Book Review: 'Original Color'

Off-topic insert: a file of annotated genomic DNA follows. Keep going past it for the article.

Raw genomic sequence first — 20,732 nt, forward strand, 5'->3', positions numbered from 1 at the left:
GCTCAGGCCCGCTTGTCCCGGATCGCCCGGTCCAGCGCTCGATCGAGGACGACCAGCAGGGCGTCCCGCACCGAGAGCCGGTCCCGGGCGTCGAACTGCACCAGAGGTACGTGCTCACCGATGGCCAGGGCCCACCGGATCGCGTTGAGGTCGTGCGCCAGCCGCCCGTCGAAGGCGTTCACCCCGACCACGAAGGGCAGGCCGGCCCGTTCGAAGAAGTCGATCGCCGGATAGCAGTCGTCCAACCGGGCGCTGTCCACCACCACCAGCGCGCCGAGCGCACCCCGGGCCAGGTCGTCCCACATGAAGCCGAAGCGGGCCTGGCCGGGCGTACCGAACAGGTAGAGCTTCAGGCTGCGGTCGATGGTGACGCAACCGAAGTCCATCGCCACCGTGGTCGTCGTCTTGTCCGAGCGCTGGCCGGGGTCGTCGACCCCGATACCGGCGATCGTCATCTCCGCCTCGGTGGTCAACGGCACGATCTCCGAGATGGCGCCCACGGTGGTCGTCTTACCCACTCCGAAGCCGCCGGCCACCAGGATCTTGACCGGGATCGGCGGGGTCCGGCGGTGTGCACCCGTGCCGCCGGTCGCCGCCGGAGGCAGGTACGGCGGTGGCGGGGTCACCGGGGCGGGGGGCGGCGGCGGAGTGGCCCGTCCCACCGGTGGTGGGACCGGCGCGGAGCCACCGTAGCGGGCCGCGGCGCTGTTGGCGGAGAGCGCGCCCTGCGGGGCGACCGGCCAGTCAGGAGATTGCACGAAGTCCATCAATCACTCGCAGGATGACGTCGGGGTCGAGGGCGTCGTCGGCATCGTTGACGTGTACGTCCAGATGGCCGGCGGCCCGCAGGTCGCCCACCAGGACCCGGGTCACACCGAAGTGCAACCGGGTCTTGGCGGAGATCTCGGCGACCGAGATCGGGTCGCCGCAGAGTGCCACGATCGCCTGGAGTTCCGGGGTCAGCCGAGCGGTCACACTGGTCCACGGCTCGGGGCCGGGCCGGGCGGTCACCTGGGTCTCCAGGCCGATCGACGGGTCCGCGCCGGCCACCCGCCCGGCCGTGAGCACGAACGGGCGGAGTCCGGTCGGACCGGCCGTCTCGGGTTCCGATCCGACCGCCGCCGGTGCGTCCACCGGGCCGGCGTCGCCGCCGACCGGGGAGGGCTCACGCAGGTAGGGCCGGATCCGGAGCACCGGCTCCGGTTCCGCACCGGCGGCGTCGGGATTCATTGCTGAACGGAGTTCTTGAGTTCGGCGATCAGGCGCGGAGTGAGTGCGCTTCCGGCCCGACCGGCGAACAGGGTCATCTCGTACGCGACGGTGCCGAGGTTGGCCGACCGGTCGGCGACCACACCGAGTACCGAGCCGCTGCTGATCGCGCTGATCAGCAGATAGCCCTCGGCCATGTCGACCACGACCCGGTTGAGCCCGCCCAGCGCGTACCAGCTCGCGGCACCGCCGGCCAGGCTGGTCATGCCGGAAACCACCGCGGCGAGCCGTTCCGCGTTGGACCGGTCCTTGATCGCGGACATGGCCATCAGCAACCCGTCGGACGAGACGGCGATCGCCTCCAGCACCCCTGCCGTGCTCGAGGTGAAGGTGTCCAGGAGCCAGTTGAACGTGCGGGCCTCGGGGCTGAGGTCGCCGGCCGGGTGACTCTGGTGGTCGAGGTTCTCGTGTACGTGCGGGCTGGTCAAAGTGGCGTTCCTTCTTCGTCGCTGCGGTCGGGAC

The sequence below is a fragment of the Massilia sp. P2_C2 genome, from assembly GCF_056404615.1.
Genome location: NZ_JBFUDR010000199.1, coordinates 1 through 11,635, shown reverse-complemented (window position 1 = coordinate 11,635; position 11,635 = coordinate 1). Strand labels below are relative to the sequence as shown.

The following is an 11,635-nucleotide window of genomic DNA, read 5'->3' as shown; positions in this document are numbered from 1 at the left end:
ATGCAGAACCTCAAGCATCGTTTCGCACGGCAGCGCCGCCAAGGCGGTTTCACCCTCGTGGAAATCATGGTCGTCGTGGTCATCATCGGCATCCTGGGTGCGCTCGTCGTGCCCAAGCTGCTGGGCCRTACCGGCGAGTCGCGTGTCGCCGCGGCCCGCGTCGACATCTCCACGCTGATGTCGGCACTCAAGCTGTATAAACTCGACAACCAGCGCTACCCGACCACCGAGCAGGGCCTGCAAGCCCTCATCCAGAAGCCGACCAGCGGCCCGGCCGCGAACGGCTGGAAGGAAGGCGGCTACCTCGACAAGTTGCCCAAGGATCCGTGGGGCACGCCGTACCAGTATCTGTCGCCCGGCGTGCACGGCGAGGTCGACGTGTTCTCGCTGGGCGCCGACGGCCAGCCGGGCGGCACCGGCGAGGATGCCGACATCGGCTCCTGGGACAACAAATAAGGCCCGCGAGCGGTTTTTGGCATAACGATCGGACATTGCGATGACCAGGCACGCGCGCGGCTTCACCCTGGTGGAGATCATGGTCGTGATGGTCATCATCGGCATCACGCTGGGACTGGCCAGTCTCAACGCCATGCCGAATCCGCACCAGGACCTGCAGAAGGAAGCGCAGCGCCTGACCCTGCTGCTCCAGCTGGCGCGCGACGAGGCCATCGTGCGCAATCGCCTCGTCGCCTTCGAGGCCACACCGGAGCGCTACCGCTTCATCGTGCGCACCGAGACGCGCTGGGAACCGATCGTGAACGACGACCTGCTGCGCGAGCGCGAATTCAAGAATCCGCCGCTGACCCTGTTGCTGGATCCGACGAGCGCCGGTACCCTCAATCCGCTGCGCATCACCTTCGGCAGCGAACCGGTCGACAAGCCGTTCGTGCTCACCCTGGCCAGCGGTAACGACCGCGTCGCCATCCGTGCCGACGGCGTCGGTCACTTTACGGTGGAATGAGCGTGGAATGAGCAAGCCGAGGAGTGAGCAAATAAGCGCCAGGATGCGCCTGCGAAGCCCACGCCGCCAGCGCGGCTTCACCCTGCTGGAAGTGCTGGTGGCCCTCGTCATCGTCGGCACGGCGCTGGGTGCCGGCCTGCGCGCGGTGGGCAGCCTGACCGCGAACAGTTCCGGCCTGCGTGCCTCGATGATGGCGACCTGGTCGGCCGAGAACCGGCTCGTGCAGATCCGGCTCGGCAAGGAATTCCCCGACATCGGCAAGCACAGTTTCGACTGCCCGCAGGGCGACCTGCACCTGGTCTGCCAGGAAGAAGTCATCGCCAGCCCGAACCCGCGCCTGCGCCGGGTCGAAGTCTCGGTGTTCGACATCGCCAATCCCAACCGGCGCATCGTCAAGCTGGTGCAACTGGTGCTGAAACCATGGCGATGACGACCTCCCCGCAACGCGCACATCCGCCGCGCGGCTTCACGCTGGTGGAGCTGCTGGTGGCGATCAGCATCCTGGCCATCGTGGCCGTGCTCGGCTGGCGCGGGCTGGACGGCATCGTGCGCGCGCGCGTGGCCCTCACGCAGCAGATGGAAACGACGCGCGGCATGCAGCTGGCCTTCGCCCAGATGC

Contrary to popular opinion, life is not, in fact, like a box of chocolates, but rather like an old-master art auction: You can be pretty sure of what you’re going to get, as long as you’re willing to pay the price. The life Original Color‘s protagonist, Fred Layton, wants is that of a high-flying fine-print dealer, so he starts out as an errand boy and works his way up to codirector of a gallery. The price Layton pays for his rise is, predictably, his soul. Hugh Kennedy has a fast, breathless style, which suits the fast, breathless world about which he writes, and a keen sense of detail: The art dealer’s wife ”gushed with the sort of social warmth learned entirely by rote”; an ex-cocaine dealer ”had one of those faces on which everything had gone right.” This book is like a box of chocolates, albeit one spiked with brandy — addictive and highly consumable, from first bite to last. A-